Rippling + SHRM webinar recap: Talent effectiveness across the employee lifecycle

Published

Feb 7, 2024

By 2030, 85 million jobs are projected to go unfilled, resulting in $8.5 trillion a year in unrealized revenue. Companies struggle to:

  • Find employees: 82% of businesses don’t think they recruit highly talented people
    • Manage employees: 81% of HR leaders say their performance management strategy is ineffective
      • Keep employees: 40% of workers say they plan to leave in three to six months

        To build a stellar workforce, HR teams need to become strategic partners with business leaders to focus on maximizing talent effectiveness across every stage of the employee lifecycle.  

        But how can you implement a talent program that supports your business as it scales? Rippling’s Senior HR Director Tahlia Spiegel and Platform & Data Lead Christine Schmidt joined Walker Advertising’s VP of People Kimberly Williams for a webinar on talent effectiveness, co-hosted by the Society of Human Resource Management (SHRM). Read the highlights in the post below and watch the recording for more details.

        Demonstrating HR’s strategic value

        To find, nurture, and retain top talent, businesses need to see their HR teams as strategic partners instead of administrative cost centers. Problem is, HR often gets bogged down with time-consuming manual work—like registering tax accounts and running payroll. Tahlia polled webinar attendees and found that 81% estimated their HR teams spend at least half their time on admin work. 

        The strategic work HR teams struggle to carve out time for is vital not only for business outcomes but for the perception of HR. As Kimberly put it: “The more admin work you do, the more you’re seen as an admin for the organization.”

        It’s hard to change how your company views HR—but it’s wildly significant to be seen as that strategic partner at a deep level.

        Kimberly Williams

        VP of People at Walker Advertising

        And despite all the paperwork that gets in the way, 70% of CEOs expect HR to play a leading role in company strategy. To pivot from low-impact operational work to strategic problem-solving, HR teams need to:

        • Tie HR goals to business outcomes: Show executives how high-performing talent contributes to the bottom line
          • Leverage HR tech stacks: Save time by setting up proactive, automated workflows that let you onboard new employees in a few clicks
            • Maximize talent effectiveness: Focus on talent programs holistically across every stage of the employee life cycle—instead of in a vacuum

              Talent is crucial, yet underinvested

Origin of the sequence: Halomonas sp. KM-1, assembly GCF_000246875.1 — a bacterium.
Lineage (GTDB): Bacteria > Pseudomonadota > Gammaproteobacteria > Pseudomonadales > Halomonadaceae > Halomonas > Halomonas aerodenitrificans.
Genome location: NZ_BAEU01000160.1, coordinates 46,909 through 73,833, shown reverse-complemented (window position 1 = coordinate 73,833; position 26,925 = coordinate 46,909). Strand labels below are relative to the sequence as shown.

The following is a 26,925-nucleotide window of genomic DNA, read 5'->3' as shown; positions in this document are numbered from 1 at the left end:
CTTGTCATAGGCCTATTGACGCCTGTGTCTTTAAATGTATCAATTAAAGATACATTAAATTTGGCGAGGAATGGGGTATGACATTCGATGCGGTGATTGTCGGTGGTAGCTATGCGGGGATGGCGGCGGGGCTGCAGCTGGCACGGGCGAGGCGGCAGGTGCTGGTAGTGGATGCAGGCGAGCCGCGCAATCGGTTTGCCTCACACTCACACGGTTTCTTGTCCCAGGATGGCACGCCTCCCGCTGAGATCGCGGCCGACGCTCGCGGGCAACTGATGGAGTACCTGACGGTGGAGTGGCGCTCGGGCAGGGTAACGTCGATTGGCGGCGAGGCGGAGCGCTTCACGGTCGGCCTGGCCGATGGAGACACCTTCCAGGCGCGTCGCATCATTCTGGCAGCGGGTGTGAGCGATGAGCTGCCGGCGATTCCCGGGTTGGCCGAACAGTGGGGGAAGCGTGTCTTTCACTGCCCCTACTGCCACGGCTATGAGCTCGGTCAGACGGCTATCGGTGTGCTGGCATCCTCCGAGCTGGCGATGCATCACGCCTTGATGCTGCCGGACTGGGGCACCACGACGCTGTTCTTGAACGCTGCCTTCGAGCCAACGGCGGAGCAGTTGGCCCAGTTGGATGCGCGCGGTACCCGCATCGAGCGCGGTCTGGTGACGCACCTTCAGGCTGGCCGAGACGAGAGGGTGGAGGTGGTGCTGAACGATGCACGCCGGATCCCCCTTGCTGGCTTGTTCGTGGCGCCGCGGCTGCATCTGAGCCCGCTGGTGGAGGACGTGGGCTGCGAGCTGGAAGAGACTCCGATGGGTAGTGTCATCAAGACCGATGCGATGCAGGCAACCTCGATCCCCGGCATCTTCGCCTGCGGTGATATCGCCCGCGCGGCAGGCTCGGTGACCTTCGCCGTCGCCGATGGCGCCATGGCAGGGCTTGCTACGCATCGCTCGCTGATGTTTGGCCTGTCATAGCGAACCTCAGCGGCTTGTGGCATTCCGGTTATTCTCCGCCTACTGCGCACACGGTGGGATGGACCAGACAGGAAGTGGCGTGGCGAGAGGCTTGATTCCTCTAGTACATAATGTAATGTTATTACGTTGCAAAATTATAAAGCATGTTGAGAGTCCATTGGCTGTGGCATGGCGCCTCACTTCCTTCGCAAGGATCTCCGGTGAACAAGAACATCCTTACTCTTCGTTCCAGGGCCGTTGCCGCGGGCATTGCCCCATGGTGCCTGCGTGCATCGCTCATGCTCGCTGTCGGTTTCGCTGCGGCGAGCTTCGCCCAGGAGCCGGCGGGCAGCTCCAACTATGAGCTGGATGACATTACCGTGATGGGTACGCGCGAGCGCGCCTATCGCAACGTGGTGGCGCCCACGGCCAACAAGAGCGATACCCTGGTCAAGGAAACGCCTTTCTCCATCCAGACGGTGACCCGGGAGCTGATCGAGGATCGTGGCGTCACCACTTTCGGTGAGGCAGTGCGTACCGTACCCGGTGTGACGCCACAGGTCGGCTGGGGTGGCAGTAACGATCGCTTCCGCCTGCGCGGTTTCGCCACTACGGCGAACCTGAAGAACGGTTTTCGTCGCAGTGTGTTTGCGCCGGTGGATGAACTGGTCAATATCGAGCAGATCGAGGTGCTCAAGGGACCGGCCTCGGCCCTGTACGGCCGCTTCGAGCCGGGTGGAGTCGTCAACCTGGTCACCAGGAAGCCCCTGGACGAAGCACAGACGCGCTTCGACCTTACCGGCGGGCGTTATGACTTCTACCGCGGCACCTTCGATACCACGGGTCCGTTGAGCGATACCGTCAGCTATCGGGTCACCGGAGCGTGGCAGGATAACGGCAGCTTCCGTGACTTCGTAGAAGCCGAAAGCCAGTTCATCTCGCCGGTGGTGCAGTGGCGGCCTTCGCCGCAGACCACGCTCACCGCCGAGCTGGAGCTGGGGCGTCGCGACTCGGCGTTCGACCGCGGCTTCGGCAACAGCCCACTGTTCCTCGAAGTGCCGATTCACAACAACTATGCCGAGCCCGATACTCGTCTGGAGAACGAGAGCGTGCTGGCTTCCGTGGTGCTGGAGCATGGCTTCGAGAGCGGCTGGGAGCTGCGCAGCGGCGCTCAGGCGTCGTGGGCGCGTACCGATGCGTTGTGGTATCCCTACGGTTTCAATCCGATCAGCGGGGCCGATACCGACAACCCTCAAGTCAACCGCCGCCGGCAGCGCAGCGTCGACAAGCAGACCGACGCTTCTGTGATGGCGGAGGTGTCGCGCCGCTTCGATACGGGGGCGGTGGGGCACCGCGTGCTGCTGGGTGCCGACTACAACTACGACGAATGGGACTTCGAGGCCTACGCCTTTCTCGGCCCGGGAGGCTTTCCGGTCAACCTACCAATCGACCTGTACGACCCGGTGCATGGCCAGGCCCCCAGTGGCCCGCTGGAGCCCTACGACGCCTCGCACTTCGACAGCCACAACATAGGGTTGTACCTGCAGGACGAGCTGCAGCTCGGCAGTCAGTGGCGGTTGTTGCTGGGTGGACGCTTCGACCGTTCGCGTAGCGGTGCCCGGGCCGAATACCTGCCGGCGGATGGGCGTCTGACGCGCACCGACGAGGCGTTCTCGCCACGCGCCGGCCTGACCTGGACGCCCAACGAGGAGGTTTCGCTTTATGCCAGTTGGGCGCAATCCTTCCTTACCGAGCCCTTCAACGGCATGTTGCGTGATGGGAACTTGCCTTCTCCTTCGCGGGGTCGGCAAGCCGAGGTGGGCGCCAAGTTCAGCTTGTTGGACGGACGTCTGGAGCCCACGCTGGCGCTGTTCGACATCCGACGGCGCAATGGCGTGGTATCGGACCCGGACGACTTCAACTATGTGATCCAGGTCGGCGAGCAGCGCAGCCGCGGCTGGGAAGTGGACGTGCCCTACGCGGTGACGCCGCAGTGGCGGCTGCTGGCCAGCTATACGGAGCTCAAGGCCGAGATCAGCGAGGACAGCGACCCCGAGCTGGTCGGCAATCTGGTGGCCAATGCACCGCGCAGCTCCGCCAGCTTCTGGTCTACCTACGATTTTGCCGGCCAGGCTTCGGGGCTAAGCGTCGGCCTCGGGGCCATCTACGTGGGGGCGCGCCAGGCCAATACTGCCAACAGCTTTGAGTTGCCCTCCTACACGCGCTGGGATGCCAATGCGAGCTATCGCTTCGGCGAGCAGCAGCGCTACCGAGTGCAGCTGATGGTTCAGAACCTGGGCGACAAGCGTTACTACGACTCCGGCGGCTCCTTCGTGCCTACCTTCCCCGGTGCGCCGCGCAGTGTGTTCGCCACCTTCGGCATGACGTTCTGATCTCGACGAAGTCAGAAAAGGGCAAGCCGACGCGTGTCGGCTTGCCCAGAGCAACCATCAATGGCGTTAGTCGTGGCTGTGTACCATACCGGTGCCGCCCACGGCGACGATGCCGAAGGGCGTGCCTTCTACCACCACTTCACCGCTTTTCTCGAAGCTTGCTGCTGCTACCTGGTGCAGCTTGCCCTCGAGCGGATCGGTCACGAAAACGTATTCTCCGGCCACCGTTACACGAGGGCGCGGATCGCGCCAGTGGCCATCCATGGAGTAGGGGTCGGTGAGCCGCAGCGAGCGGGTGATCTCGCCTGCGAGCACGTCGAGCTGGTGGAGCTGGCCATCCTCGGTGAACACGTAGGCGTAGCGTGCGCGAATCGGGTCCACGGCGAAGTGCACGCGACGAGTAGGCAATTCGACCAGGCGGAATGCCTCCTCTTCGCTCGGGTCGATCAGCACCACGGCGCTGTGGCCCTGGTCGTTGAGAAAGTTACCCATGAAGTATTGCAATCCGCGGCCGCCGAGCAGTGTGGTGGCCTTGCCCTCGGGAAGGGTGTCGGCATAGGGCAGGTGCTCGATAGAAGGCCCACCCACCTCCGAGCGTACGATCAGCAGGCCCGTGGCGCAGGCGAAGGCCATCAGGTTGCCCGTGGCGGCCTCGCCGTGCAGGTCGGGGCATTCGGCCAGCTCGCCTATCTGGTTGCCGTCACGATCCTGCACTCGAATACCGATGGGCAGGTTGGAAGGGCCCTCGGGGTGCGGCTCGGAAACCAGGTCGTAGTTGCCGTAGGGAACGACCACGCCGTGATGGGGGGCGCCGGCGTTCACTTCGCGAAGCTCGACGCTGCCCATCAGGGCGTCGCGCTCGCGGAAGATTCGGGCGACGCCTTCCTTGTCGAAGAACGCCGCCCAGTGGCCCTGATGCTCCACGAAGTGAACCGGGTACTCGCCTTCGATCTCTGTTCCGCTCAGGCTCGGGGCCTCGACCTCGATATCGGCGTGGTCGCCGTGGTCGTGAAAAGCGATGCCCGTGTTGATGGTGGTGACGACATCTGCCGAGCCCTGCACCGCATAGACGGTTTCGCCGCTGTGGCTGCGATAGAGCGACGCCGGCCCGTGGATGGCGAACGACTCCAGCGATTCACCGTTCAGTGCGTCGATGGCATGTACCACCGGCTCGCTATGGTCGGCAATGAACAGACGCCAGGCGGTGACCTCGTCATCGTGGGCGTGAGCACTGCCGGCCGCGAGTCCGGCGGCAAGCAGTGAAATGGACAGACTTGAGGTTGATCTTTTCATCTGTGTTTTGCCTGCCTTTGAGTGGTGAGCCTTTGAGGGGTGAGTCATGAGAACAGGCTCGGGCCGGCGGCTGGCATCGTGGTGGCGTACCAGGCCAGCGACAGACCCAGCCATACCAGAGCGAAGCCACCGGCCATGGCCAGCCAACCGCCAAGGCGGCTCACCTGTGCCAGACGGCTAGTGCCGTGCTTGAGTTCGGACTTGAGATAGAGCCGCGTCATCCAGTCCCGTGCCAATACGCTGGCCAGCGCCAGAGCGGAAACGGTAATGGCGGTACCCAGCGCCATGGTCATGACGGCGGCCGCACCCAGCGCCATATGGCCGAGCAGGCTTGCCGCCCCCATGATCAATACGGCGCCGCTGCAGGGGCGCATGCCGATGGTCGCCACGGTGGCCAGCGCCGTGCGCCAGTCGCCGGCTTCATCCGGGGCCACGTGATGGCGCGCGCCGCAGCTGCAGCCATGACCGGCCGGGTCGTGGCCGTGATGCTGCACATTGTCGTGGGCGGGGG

Becoming a strategic partner means urging companies to invest more in talent which, in turn, can boost revenue. 

              According to a Gartner study of S&P 500 companies over 2020 amid the global pandemic, businesses that focused on cutting costs and investing in talent (like providing benefits and focusing on employee wellbeing) ended the turbulent year outperforming businesses that solely focused on cutting costs—while paving the way for more sustainable future growth.

              Source: Gartner

              Talent is the only thing your company has that can’t be copied.

              Tahlia Spiegel

              Senior Director of HR at Rippling

              Yet companies still aren’t making strategic investments in their workforce. This is because HR challenges are often viewed in isolation from the rest of the employee lifecycle—like a single initiative to upskill frontline teams—when in reality, all the disparate parts of the employee experience are interconnected. Performance issues may be a symptom of a stale recruiting strategy, for instance. And retention may be an issue because you didn’t provide mentorship opportunities during onboarding. 

               If companies take holistic approaches across the different stages—recruiting, onboarding, management, and retention—they can cultivate a more talented workforce. 

              Here’s a look at some specific approaches across separate stages of the employee lifecycle.

              1. Recruiting: How to build a faster, better hiring process

              Competition for top talent is stiff. Hiring faster both lowers your hiring costs and shortens the time it takes to get employees in the door. “The worst thing that can happen to hiring managers is losing out on a great candidate because you were too slow, didn’t calibrate, and the candidate moved on to the next opportunity,” Christine said. So how do you rev up without sacrificing the quality of your hire?